A number of states have passed (or are in the process of passing) laws legalizing the use of medical marijuana. Now, I don’t really have a dog in this fight as far as it goes, but I do think it may present some challenges for security professionals in hospitals as to how best to manage cannabis as a personal possession. What was once a fairly straightforward “it’s not legal” situation could now become rather a point of contention when someone wants to know what happened to their prescription pot (I’m thinking that this could bring a whole new meaning to medication reconciliation…).
At any rate, to those of you in the studio audience who are in (various) states of legalized marijuana: How are you managing this as a potential customer interaction? How have you managed this type of contraband in the past and how are you going to manage it in the future? Back in the day, confiscated pot could be turned over to the local police; are they even interested anymore? The DEA still classifies medical marijuana as a Schedule I substance and I suspect that there are any number of hospitals that are licensed only for Schedules II-V, so your pharmacy director may have some insight into a way forward. At any rate, if anybody out there has actually been able to come to grips with this issue, I would love to hear what you’ve got going.
Apropos of nothing, on the face of it, I wanted to share with you a cautionary tale relative to the importance of accurate (and complete) communications, particularly in those perilous moments when you have a less than satisfied customer. As you might guess, I travel by air a fair amount of the time (and no, this isn’t a beef about delays. I count myself pretty fortunate in that regard. Delays are an inevitable function of any commute, doesn’t matter what mode, but I digress) and, without getting into too much detail, a process that had always worked in the past suddenly did not “go” the way I expected/had experienced literally tens, if not hundreds, of times in the past.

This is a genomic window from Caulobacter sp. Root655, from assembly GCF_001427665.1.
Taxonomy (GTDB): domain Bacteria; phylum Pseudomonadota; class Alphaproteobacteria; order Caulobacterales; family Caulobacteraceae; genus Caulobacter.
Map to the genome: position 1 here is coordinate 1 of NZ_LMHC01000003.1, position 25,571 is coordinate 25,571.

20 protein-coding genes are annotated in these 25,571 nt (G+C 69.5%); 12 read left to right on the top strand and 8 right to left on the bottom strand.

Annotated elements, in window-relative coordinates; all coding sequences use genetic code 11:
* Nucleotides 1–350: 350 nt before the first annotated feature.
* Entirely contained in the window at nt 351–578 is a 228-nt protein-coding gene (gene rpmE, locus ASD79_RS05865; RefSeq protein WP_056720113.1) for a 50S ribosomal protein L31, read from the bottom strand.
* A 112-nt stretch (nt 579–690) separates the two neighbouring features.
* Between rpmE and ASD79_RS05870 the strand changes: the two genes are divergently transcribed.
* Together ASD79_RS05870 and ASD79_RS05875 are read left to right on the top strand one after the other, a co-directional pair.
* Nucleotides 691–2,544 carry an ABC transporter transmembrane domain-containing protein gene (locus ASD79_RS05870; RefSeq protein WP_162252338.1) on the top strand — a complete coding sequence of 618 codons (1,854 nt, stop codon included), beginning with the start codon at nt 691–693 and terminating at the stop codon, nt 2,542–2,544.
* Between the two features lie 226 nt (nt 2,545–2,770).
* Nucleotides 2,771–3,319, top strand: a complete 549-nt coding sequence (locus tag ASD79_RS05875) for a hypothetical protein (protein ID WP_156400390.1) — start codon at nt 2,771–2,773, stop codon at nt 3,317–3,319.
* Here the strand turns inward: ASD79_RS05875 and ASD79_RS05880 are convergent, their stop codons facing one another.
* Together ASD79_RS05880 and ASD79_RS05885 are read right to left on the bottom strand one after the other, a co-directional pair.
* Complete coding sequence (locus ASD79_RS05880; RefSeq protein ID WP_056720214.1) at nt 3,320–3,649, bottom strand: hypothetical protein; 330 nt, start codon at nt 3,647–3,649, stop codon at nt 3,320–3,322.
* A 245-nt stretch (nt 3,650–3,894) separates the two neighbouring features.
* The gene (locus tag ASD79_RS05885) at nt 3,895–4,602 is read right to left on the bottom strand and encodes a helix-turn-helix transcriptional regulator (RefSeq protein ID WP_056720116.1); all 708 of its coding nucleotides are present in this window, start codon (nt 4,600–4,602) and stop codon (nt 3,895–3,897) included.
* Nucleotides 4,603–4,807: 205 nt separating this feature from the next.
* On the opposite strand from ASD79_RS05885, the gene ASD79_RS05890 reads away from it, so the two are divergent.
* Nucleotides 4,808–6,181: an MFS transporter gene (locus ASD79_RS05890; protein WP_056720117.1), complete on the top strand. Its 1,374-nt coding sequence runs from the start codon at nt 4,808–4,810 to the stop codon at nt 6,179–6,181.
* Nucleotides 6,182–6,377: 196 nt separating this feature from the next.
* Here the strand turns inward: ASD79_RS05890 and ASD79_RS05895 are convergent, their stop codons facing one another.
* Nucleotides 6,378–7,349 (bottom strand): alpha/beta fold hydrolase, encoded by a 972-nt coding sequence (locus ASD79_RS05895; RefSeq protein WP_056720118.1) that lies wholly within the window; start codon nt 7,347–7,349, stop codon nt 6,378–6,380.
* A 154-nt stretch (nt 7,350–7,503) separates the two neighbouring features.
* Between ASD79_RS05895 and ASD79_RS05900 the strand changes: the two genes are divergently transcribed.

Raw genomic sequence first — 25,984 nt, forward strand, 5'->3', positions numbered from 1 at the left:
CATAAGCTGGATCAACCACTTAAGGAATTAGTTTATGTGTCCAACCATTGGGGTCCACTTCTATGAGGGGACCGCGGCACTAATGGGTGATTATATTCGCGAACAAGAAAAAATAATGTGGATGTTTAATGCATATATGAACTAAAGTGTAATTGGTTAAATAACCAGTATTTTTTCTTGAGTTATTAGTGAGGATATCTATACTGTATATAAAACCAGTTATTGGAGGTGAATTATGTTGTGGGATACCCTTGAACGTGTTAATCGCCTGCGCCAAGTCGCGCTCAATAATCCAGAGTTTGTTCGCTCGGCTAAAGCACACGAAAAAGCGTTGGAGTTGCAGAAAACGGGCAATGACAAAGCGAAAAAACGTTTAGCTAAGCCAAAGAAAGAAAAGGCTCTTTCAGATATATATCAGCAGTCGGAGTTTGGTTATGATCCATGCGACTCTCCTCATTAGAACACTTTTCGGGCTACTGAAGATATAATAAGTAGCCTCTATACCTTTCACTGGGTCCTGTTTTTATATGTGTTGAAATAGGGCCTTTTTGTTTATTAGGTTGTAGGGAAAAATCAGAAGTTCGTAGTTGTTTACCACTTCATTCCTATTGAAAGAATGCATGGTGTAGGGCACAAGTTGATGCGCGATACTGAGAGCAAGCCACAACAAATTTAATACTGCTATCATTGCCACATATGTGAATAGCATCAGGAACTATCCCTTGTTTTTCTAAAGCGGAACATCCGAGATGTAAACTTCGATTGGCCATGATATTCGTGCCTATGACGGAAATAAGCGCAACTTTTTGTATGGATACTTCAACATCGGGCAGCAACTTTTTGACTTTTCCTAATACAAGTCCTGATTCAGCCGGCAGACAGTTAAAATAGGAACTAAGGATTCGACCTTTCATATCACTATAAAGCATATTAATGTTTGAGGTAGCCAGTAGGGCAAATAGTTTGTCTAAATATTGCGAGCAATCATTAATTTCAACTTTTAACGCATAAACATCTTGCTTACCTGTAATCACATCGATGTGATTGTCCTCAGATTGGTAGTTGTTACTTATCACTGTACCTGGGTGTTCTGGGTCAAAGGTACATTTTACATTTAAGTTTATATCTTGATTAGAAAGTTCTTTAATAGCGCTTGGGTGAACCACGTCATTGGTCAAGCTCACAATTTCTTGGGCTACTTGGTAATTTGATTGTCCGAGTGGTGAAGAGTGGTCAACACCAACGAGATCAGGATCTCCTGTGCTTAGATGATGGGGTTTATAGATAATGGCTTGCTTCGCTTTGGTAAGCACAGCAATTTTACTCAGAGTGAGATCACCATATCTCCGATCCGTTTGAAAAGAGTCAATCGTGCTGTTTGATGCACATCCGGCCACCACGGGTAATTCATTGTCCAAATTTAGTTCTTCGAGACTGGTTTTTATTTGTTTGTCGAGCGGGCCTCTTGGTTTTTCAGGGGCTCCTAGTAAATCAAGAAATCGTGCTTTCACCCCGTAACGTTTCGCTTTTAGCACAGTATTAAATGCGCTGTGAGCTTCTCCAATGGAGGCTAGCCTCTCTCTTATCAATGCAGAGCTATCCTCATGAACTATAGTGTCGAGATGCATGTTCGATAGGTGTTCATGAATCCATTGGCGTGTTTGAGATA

The initial encounter with the airline folks did not yield much in the way of satisfaction; in fact, I don’t think I would be hyperbolic in describing the handling of that interaction as bordering on indifferent. I try to keep an even keel in such matters, but I will tell you that I was a wee bit frustrated. I also knew that there was a process for airing my concerns, so I elected to save it for another day.